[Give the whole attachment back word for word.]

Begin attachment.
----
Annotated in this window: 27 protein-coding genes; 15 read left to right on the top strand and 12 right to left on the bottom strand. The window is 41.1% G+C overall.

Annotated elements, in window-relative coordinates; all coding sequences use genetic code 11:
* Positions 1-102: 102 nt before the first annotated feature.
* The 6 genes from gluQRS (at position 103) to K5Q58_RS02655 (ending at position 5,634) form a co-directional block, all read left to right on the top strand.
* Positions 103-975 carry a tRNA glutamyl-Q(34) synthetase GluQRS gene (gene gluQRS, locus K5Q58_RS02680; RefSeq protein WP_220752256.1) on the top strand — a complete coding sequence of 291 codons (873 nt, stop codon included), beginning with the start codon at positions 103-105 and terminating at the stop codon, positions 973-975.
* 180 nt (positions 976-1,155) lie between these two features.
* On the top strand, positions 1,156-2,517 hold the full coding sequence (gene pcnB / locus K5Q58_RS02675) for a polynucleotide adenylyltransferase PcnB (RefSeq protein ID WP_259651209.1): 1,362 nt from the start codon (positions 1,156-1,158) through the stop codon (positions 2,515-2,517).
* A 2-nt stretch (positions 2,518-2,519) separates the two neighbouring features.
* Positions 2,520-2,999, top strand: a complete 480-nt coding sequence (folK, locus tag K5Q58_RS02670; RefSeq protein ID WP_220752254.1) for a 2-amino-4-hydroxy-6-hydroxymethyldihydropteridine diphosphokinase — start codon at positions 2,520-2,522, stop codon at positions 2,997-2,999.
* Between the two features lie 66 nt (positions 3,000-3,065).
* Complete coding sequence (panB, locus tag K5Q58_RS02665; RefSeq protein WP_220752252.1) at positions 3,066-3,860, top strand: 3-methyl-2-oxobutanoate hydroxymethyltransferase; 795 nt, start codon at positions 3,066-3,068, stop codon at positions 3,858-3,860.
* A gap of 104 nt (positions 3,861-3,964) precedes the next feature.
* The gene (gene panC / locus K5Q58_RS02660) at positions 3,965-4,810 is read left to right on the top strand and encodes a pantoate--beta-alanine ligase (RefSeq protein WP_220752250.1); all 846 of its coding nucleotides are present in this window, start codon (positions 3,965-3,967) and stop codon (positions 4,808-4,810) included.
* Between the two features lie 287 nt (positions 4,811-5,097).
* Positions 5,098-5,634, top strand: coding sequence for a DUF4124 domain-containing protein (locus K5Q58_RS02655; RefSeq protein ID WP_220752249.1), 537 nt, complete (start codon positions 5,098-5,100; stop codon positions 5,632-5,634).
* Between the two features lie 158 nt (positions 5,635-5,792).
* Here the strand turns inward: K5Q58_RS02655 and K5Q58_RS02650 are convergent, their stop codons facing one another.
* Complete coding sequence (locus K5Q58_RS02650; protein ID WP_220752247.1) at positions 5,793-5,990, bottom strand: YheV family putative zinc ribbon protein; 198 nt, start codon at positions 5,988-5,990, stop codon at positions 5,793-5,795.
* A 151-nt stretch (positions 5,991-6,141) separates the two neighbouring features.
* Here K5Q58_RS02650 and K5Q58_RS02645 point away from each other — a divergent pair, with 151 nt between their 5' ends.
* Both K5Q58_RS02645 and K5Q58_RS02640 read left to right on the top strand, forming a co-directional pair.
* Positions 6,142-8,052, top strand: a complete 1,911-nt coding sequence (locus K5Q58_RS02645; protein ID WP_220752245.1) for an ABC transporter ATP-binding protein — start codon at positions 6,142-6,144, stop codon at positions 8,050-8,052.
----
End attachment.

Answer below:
Annotated in this window: 27 protein-coding genes; 15 read left to right on the top strand and 12 right to left on the bottom strand. The window is 41.1% G+C overall.

Annotated elements, in window-relative coordinates; all coding sequences use genetic code 11:
* Positions 1-102: 102 nt before the first annotated feature.
* The 6 genes from gluQRS (at position 103) to K5Q58_RS02655 (ending at position 5,634) form a co-directional block, all read left to right on the top strand.
* Positions 103-975 carry a tRNA glutamyl-Q(34) synthetase GluQRS gene (gene gluQRS, locus K5Q58_RS02680; RefSeq protein WP_220752256.1) on the top strand — a complete coding sequence of 291 codons (873 nt, stop codon included), beginning with the start codon at positions 103-105 and terminating at the stop codon, positions 973-975.
* 180 nt (positions 976-1,155) lie between these two features.
* On the top strand, positions 1,156-2,517 hold the full coding sequence (gene pcnB / locus K5Q58_RS02675) for a polynucleotide adenylyltransferase PcnB (RefSeq protein ID WP_259651209.1): 1,362 nt from the start codon (positions 1,156-1,158) through the stop codon (positions 2,515-2,517).
* A 2-nt stretch (positions 2,518-2,519) separates the two neighbouring features.
* Positions 2,520-2,999, top strand: a complete 480-nt coding sequence (folK, locus tag K5Q58_RS02670; RefSeq protein ID WP_220752254.1) for a 2-amino-4-hydroxy-6-hydroxymethyldihydropteridine diphosphokinase — start codon at positions 2,520-2,522, stop codon at positions 2,997-2,999.
* Between the two features lie 66 nt (positions 3,000-3,065).
* Complete coding sequence (panB, locus tag K5Q58_RS02665; RefSeq protein WP_220752252.1) at positions 3,066-3,860, top strand: 3-methyl-2-oxobutanoate hydroxymethyltransferase; 795 nt, start codon at positions 3,066-3,068, stop codon at positions 3,858-3,860.
* A gap of 104 nt (positions 3,861-3,964) precedes the next feature.
* The gene (gene panC / locus K5Q58_RS02660) at positions 3,965-4,810 is read left to right on the top strand and encodes a pantoate--beta-alanine ligase (RefSeq protein WP_220752250.1); all 846 of its coding nucleotides are present in this window, start codon (positions 3,965-3,967) and stop codon (positions 4,808-4,810) included.
* Between the two features lie 287 nt (positions 4,811-5,097).
* Positions 5,098-5,634, top strand: coding sequence for a DUF4124 domain-containing protein (locus K5Q58_RS02655; RefSeq protein ID WP_220752249.1), 537 nt, complete (start codon positions 5,098-5,100; stop codon positions 5,632-5,634).
* Between the two features lie 158 nt (positions 5,635-5,792).
* Here the strand turns inward: K5Q58_RS02655 and K5Q58_RS02650 are convergent, their stop codons facing one another.
* Complete coding sequence (locus K5Q58_RS02650; protein ID WP_220752247.1) at positions 5,793-5,990, bottom strand: YheV family putative zinc ribbon protein; 198 nt, start codon at positions 5,988-5,990, stop codon at positions 5,793-5,795.
* A 151-nt stretch (positions 5,991-6,141) separates the two neighbouring features.
* Here K5Q58_RS02650 and K5Q58_RS02645 point away from each other — a divergent pair, with 151 nt between their 5' ends.
* Both K5Q58_RS02645 and K5Q58_RS02640 read left to right on the top strand, forming a co-directional pair.
* Positions 6,142-8,052, top strand: a complete 1,911-nt coding sequence (locus K5Q58_RS02645; protein ID WP_220752245.1) for an ABC transporter ATP-binding protein — start codon at positions 6,142-6,144, stop codon at positions 8,050-8,052.